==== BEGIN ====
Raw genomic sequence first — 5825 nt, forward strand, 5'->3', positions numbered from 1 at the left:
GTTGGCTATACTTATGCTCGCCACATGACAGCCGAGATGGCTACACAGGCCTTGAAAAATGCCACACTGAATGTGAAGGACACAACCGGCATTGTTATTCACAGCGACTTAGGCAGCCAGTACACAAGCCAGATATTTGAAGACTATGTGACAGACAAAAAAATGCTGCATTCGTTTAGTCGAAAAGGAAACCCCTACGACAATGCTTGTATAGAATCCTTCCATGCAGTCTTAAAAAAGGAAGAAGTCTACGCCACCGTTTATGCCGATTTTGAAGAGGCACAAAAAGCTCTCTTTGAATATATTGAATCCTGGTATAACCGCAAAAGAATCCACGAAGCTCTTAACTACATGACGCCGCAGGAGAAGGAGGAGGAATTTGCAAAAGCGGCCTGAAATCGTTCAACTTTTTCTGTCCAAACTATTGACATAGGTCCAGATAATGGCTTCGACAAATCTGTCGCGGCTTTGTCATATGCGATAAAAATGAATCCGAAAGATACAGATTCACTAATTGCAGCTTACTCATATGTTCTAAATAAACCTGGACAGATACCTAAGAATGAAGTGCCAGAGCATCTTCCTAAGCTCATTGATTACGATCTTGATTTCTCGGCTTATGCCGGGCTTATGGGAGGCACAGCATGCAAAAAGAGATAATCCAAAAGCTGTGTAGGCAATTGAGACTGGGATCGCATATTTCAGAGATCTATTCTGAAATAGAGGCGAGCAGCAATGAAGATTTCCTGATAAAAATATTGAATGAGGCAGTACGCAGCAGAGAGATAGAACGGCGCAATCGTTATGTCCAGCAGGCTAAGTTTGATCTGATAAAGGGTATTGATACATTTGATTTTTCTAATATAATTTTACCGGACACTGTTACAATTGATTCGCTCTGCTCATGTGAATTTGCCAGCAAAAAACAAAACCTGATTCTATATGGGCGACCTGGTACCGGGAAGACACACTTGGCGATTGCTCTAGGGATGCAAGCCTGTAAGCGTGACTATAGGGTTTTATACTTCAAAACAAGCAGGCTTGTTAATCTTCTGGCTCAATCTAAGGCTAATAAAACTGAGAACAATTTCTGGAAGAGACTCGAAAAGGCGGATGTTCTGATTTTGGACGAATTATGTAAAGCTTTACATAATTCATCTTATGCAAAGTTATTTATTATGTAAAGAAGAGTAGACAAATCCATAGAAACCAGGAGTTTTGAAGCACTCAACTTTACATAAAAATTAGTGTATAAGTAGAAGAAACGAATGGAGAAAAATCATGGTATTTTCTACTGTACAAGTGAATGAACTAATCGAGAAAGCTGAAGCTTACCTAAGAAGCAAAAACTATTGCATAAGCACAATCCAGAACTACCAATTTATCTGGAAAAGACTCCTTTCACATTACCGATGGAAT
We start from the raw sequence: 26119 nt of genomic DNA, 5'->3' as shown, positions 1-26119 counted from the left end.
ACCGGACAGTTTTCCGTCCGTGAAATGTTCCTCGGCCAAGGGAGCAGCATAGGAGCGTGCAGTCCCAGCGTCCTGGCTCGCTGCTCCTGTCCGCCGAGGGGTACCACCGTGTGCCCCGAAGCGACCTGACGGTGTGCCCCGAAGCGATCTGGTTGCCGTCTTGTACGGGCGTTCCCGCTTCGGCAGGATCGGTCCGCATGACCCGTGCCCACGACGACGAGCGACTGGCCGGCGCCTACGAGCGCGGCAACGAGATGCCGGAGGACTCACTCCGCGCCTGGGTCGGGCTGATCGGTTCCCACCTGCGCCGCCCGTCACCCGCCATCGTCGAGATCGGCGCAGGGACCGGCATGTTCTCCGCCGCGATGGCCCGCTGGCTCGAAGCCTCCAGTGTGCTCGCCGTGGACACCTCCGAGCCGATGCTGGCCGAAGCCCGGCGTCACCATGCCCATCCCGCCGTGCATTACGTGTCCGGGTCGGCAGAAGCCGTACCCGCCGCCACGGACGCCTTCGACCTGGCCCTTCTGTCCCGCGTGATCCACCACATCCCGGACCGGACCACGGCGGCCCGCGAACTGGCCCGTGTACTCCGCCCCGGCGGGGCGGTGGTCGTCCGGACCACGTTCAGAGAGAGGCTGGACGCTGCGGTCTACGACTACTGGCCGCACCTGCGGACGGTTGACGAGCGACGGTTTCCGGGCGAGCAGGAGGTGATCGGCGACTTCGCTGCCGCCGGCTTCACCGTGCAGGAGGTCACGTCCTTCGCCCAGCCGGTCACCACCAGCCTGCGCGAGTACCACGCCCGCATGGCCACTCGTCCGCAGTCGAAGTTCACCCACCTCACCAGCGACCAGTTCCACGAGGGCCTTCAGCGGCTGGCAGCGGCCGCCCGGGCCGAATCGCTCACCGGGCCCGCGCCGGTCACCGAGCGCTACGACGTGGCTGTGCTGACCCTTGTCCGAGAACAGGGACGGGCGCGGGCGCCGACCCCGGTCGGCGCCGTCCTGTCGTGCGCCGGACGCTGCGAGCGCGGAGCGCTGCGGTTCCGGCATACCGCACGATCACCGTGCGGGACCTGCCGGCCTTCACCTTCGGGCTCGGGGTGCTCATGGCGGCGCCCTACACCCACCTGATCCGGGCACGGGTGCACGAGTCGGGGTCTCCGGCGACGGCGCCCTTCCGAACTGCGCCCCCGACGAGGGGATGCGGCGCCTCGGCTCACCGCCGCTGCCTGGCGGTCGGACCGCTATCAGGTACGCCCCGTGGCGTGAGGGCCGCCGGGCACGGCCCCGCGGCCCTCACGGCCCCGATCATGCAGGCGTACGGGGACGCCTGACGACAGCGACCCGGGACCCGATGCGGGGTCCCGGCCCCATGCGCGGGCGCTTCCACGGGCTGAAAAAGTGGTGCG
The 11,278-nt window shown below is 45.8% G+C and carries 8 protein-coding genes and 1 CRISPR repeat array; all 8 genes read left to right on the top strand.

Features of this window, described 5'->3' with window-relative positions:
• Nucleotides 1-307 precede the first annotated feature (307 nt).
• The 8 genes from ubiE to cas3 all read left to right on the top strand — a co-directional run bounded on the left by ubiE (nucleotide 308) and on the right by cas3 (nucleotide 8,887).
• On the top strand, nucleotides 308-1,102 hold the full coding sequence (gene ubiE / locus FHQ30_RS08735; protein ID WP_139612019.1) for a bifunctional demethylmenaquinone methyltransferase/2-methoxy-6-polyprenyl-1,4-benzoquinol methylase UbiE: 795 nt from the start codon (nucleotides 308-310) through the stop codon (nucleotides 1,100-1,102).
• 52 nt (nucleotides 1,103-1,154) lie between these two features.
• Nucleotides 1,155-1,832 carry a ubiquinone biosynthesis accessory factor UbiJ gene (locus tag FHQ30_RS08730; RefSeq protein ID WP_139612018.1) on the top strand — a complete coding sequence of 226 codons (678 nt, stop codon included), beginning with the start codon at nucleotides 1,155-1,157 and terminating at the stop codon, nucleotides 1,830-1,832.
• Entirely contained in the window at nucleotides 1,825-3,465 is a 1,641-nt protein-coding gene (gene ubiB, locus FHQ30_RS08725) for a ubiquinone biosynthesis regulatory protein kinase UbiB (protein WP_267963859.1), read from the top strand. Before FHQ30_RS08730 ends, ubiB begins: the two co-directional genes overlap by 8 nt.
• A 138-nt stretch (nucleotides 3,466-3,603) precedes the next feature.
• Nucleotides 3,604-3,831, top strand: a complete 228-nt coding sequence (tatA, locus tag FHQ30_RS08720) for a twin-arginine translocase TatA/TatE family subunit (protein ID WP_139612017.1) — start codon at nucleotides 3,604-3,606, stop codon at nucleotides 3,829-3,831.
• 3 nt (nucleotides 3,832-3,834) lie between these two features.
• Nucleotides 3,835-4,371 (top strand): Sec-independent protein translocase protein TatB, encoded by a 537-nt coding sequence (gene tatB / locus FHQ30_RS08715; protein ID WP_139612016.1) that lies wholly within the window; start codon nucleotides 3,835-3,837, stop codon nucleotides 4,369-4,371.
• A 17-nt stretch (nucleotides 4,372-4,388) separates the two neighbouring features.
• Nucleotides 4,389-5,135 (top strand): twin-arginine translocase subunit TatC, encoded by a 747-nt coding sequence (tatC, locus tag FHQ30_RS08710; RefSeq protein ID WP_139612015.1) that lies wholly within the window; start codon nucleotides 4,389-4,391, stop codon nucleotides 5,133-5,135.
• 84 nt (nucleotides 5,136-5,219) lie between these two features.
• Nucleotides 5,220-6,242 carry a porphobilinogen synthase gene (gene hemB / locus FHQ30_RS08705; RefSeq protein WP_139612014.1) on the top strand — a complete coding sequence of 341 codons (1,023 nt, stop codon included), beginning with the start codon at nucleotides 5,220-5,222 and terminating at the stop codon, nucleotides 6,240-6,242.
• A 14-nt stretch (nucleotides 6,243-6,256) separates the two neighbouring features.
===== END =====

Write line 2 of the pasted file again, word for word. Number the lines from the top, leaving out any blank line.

GTTGGCTATACTTATGCTCGCCACATGACAGCCGAGATGGCTACACAGGCCTTGAAAAATGCCACACTGAATGTGAAGGACACAACCGGCATTGTTATTCACAGCGACTTAGGCAGCCAGTACACAAGCCAGATATTTGAAGACTATGTGACAGACAAAAAAATGCTGCATTCGTTTAGTCGAAAAGGAAACCCCTACGACAATGCTTGTATAGAATCCTTCCATGCAGTCTTAAAAAAGGAAGAAGTCTACGCCACCGTTTATGCCGATTTTGAAGAGGCACAAAAAGCTCTCTTTGAATATATTGAATCCTGGTATAACCGCAAAAGAATCCACGAAGCTCTTAACTACATGACGCCGCAGGAGAAGGAGGAGGAATTTGCAAAAGCGGCCTGAAATCGTTCAACTTTTTCTGTCCAAACTATTGACATAGGTCCAGATAATGGCTTCGACAAATCTGTCGCGGCTTTGTCATATGCGATAAAAATGAATCCGAAAGATACAGATTCACTAATTGCAGCTTACTCATATGTTCTAAATAAACCTGGACAGATACCTAAGAATGAAGTGCCAGAGCATCTTCCTAAGCTCATTGATTACGATCTTGATTTCTCGGCTTATGCCGGGCTTATGGGAGGCACAGCATGCAAAAAGAGATAATCCAAAAGCTGTGTAGGCAATTGAGACTGGGATCGCATATTTCAGAGATCTATTCTGAAATAGAGGCGAGCAGCAATGAAGATTTCCTGATAAAAATATTGAATGAGGCAGTACGCAGCAGAGAGATAGAACGGCGCAATCGTTATGTCCAGCAGGCTAAGTTTGATCTGATAAAGGGTATTGATACATTTGATTTTTCTAATATAATTTTACCGGACACTGTTACAATTGATTCGCTCTGCTCATGTGAATTTGCCAGCAAAAAACAAAACCTGATTCTATATGGGCGACCTGGTACCGGGAAGACACACTTGGCGATTGCTCTAGGGATGCAAGCCTGTAAGCGTGACTATAGGGTTTTATACTTCAAAACAAGCAGGCTTGTTAATCTTCTGGCTCAATCTAAGGCTAATAAAACTGAGAACAATTTCTGGAAGAGACTCGAAAAGGCGGATGTTCTGATTTTGGACGAATTATGTAAAGCTTTACATAATTCATCTTATGCAAAGTTATTTATTATGTAAAGAAGAGTAGACAAATCCATAGAAACCAGGAGTTTTGAAGCACTCAACTTTACATAAAAATTAGTGTATAAGTAGAAGAAACGAATGGAGAAAAATCATGGTATTTTCTACTGTACAAGTGAATGAACTAATCGAGAAAGCTGAAGCTTACCTAAGAAGCAAAAACTATTGCATAAGCACAATCCAGAACTACCAATTTATCTGGAAAAGACTCCTTTCACATTACCGATGGAAT